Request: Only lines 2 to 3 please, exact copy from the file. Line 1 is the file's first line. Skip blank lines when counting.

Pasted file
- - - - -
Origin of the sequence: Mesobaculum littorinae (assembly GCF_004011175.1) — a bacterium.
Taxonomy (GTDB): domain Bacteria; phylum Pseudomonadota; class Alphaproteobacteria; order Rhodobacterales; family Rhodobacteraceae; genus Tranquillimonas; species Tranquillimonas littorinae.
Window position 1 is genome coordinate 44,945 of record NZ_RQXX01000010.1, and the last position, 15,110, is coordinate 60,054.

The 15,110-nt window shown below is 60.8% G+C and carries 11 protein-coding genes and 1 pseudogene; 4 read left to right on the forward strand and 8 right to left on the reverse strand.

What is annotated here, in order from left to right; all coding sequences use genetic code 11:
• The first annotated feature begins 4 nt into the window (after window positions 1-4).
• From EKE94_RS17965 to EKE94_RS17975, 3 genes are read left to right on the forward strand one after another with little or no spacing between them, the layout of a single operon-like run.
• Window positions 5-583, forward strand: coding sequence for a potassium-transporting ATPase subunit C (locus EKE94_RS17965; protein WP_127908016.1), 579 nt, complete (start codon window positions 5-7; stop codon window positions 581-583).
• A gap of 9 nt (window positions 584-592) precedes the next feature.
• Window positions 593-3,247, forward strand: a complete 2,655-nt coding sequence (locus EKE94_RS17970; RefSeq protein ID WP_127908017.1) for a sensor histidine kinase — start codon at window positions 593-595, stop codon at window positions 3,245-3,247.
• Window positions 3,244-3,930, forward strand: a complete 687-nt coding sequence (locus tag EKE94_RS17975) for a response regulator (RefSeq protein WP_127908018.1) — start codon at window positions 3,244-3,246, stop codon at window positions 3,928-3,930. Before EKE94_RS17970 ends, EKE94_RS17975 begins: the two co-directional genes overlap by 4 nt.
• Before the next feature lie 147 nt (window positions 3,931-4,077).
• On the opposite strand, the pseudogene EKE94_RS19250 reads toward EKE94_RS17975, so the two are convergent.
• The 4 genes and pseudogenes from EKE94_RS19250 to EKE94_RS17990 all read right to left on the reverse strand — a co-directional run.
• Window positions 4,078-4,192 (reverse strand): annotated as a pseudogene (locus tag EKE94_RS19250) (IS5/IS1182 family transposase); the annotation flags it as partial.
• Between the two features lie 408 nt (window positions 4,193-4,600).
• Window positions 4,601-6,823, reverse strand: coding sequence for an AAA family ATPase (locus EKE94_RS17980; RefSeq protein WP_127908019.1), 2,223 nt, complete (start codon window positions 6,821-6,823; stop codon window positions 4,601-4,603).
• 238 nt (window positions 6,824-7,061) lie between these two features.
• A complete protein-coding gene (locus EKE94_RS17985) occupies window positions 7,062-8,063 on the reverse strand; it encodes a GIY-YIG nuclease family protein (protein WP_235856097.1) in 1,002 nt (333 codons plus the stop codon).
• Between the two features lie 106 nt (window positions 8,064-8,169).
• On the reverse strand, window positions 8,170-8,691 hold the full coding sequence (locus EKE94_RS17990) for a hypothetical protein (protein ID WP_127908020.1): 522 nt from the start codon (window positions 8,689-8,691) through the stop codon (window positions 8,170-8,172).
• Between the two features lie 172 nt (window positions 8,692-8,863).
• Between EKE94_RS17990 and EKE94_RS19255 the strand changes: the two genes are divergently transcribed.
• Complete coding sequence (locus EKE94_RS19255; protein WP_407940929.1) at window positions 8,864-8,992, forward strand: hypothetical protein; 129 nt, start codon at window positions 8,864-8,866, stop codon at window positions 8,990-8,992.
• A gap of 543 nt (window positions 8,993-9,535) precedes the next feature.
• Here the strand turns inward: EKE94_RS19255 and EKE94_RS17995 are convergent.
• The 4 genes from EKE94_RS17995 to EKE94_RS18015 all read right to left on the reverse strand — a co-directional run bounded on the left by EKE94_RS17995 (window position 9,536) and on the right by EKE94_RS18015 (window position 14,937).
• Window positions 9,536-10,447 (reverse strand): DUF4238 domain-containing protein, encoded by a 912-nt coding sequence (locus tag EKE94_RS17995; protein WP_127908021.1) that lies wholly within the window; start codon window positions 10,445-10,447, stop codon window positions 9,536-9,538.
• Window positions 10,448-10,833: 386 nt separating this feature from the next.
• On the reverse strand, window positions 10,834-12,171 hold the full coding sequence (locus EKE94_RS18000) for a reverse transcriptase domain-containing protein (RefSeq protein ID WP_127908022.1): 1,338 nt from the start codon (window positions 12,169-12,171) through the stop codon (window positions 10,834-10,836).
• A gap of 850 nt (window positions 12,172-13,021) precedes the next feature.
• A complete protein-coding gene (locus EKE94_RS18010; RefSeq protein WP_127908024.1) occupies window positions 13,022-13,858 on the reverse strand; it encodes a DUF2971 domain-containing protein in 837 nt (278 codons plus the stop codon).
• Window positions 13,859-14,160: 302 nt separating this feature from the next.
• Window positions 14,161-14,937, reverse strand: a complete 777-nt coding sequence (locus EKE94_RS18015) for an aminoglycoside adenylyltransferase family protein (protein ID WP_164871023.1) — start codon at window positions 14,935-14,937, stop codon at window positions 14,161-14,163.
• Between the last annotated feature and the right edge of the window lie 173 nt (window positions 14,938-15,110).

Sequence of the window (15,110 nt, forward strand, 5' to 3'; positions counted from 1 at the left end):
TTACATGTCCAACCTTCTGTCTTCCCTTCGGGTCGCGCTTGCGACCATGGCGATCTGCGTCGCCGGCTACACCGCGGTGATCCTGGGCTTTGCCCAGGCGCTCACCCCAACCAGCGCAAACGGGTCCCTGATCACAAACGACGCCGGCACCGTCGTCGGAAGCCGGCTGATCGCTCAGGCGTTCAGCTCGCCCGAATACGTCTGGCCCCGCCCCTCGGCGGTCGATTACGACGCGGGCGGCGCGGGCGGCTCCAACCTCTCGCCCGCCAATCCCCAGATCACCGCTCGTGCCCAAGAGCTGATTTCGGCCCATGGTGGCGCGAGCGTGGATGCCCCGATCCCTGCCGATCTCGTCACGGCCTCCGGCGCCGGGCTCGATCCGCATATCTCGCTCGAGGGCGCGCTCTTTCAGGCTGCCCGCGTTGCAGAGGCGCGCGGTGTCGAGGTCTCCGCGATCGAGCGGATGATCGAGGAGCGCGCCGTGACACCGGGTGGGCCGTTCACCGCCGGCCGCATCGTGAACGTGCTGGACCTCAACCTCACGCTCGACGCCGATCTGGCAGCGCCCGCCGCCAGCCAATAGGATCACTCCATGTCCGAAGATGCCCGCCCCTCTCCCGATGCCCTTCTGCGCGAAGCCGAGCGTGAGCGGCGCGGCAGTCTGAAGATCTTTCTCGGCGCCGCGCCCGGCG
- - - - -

Taxonomy (GTDB): domain Bacteria; phylum Pseudomonadota; class Alphaproteobacteria; order Rhodobacterales; family Rhodobacteraceae; genus Tranquillimonas; species Tranquillimonas littorinae.
Window position 1 is genome coordinate 44,945 of record NZ_RQXX01000010.1, and the last position, 15,110, is coordinate 60,054.